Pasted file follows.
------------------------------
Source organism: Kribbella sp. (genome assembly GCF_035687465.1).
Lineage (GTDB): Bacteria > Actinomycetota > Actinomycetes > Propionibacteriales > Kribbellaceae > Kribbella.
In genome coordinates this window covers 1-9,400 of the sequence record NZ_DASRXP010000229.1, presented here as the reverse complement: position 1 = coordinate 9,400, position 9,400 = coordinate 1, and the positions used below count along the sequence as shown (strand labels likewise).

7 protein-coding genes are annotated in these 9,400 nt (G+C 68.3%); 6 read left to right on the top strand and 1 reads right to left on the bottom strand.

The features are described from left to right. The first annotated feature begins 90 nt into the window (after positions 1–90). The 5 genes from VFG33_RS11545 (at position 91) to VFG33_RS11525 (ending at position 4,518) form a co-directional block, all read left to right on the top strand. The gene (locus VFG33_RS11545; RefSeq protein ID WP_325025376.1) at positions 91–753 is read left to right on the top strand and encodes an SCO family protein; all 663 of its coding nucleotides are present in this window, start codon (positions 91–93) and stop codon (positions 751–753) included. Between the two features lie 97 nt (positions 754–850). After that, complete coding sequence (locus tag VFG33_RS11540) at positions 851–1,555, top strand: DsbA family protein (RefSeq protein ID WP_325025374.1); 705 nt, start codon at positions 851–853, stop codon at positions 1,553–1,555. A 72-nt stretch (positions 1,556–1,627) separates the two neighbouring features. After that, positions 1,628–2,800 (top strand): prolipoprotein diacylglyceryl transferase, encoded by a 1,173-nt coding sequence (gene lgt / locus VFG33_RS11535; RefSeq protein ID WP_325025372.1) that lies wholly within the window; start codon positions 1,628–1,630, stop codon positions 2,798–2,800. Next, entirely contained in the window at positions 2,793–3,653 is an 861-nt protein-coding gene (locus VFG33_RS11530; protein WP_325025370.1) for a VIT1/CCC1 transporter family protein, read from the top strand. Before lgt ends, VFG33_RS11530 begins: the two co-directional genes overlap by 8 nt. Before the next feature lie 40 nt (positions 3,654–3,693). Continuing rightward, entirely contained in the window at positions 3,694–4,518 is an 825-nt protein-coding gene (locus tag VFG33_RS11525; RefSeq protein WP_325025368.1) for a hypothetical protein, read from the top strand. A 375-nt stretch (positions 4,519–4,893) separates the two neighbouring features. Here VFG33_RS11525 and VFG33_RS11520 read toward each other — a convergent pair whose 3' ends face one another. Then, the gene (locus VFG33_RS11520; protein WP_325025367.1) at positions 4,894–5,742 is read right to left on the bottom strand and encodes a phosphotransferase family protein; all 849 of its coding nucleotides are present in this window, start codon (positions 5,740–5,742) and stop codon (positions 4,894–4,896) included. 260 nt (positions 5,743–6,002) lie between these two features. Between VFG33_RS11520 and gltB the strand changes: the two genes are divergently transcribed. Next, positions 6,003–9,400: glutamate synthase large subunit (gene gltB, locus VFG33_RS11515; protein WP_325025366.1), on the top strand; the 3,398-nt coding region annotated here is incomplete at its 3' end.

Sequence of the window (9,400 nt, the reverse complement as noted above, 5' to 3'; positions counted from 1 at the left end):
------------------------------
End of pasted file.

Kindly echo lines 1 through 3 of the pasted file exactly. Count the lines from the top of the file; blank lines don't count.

Source organism: Kribbella sp. (genome assembly GCF_035687465.1).
Lineage (GTDB): Bacteria > Actinomycetota > Actinomycetes > Propionibacteriales > Kribbellaceae > Kribbella.
In genome coordinates this window covers 1-9,400 of the sequence record NZ_DASRXP010000229.1, presented here as the reverse complement: position 1 = coordinate 9,400, position 9,400 = coordinate 1, and the positions used below count along the sequence as shown (strand labels likewise).